During the course of Jesus’ revelations to Saint Faustina on the Divine Mercy He asked on numerous occasions that a feast day be dedicated to the Divine Mercy and that this feast be celebrated on the Sunday after Easter. The liturgical texts of that day, the 2nd Sunday of Easter, concern the institution of the Sacrament of Penance, the Tribunal of the Divine Mercy, and are thus already suited to the request of Our Lord. This Feast, which had already been granted to the nation of Poland and been celebrated within Vatican City, was granted to the Universal Church by Pope John Paul II on the occasion of the canonization of Sr. Faustina on 30 April 2000. In a decree dated 23 May 2000, the Congregation for Divine Worship and the Discipline of the Sacraments stated that “throughout the world the Second Sunday of Easter will receive the name Divine Mercy Sunday, a perennial invitation to the Christian world to face, with confidence in divine benevolence, the difficulties and trials that mankind will experience in the years to come.” These papal acts represent the highest endorsement that the Church can give to a private revelation, an act of  papal infallibility proclaiming the certain sanctity of the mystic, and the granting of a universal feast, as requested by Our Lord to St. Faustina.

Concerning the Feast of Mercy Jesus said:

Whoever approaches the Fountain of Life on this day will be granted complete forgiveness of sins and punishment. (Diary 300)

I want the image solemnly blessed on the first Sunday after Easter, and I want it to be venerated publicly so that every soul may know about it. (Diary 341)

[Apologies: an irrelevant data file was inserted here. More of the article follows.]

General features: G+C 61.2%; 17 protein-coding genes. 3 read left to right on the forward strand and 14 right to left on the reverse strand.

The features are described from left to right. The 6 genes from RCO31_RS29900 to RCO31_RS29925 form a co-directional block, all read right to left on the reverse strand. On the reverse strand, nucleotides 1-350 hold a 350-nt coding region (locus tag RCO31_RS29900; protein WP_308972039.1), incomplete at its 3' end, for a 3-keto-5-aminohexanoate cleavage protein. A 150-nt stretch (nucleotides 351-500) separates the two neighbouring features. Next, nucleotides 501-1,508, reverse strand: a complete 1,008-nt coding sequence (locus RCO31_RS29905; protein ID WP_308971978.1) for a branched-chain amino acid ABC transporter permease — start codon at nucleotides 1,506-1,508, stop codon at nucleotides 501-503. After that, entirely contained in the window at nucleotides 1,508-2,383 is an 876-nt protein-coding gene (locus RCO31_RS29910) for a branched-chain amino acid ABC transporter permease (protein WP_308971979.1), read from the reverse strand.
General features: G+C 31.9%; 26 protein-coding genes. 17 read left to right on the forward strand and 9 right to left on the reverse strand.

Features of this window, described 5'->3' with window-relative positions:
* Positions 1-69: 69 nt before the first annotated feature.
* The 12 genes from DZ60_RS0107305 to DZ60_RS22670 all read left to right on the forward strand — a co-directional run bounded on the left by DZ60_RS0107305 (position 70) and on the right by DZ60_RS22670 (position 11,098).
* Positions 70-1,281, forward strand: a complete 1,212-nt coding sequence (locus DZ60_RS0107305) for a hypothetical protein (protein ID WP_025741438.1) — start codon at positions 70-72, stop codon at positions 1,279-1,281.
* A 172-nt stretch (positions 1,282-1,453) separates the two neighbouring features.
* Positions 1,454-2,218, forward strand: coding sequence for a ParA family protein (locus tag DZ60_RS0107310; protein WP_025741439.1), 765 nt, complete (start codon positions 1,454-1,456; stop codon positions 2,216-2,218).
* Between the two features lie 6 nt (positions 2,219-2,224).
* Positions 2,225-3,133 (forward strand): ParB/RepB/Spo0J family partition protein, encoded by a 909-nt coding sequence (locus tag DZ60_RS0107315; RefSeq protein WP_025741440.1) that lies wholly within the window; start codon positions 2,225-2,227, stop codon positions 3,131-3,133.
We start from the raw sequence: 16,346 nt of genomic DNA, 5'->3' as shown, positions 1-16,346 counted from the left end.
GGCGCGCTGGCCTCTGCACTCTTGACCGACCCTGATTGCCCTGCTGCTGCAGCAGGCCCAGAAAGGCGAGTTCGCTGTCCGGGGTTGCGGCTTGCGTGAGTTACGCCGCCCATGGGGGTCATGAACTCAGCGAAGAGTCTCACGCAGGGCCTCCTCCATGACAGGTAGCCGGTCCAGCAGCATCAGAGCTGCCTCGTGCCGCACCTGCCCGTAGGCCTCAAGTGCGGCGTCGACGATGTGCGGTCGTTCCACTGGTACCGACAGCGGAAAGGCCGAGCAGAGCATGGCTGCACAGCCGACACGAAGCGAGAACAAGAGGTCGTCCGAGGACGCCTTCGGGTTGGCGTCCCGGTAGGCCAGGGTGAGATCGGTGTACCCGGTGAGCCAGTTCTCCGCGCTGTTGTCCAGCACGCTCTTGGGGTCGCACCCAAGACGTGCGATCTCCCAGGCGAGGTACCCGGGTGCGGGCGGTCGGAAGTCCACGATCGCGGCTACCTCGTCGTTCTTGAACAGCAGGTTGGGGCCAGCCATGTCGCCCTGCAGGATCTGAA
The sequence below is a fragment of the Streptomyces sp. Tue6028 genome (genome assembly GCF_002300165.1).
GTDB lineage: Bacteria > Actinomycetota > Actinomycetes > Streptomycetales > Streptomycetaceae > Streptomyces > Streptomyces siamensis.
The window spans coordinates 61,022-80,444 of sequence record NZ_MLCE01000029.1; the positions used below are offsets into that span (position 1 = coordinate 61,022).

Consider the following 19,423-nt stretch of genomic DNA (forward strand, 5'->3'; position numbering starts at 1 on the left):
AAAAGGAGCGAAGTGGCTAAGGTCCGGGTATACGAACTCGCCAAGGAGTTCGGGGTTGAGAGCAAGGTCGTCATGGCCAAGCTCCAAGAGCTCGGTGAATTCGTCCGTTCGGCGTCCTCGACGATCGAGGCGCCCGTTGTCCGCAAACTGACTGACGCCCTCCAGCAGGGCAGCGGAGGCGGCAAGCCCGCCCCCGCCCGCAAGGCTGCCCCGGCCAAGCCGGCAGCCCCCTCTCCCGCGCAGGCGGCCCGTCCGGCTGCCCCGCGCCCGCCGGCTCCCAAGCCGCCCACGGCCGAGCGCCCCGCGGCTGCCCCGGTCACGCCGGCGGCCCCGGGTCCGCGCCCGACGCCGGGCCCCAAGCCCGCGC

This Feast emerged from the very depths of My mercy, and it is confirmed in the vast depths of my tender mercies. (Diary 420)

On one occasion, I heard these words: My daughter, tell the whole world about My Inconceivable mercy. I desire that the Feast of Mercy be a refuge and shelter for all souls, and especially for poor sinners. On that day the very depths of My tender mercy are open. I pour out a whole ocean of graces upon those souls who approach the fount of My mercy. The soul that will go to Confession and receive Holy Communion shall obtain complete forgiveness of sins and punishment.* [our emphasis] On that day all the divine floodgates through which grace flow are opened. Let no soul fear to draw near to Me, even though its sins be as scarlet. My mercy is so great that no mind, be it of man or of angel, will be able to fathom it throughout all eternity. Everything that exists has come forth from the very depths of My most tender mercy. Every soul in its relation to Me will contemplate My love and mercy throughout eternity. The Feast of Mercy emerged from My very depths of tenderness. It is My desire that it be solemnly celebrated on the first Sunday after Easter. Mankind will not have peace until it turns to the Fount of My Mercy. (Diary 699)

Yes, the first Sunday after Easter is the Feast of Mercy, but there must also be deeds of mercy, which are to arise out of love for Me. You are to show mercy to our neighbors always and everywhere. You must not shrink from this or try to absolve yourself from it. (Diary 742)

I want to grant complete pardon to the souls that will go to Confession and receive Holy Communion on the Feast of My mercy. (Diary 1109)

As you can see the Lord’s desire for the Feast includes the solemn, public  veneration of the Image of Divine Mercy by the Church, as well as personal acts of veneration and mercy. The great promise for the individual soul is that a devotional act of sacramental penance and Communion will obtain for that soul the plenitude of the divine mercy on the Feast.

*The Cardinal of Krakow, Cardinal Macharski, whose diocese is the center of the spread of the devotion and the sponsor of the Cause of Sr. Faustina, has written that we should use Lent as preparation for the Feast and confess even before Holy Week! So, it is clear that the confessional requirement does not have to be met on the Feast itself. That would be an impossible burden for the clergy if it did. The Communion requirement is easily met that day, however, since it is a day of obligation, being Sunday. We would only need confession again, if received earlier in Lenten or Easter Season, if we were in the state of mortal sin on the Feast.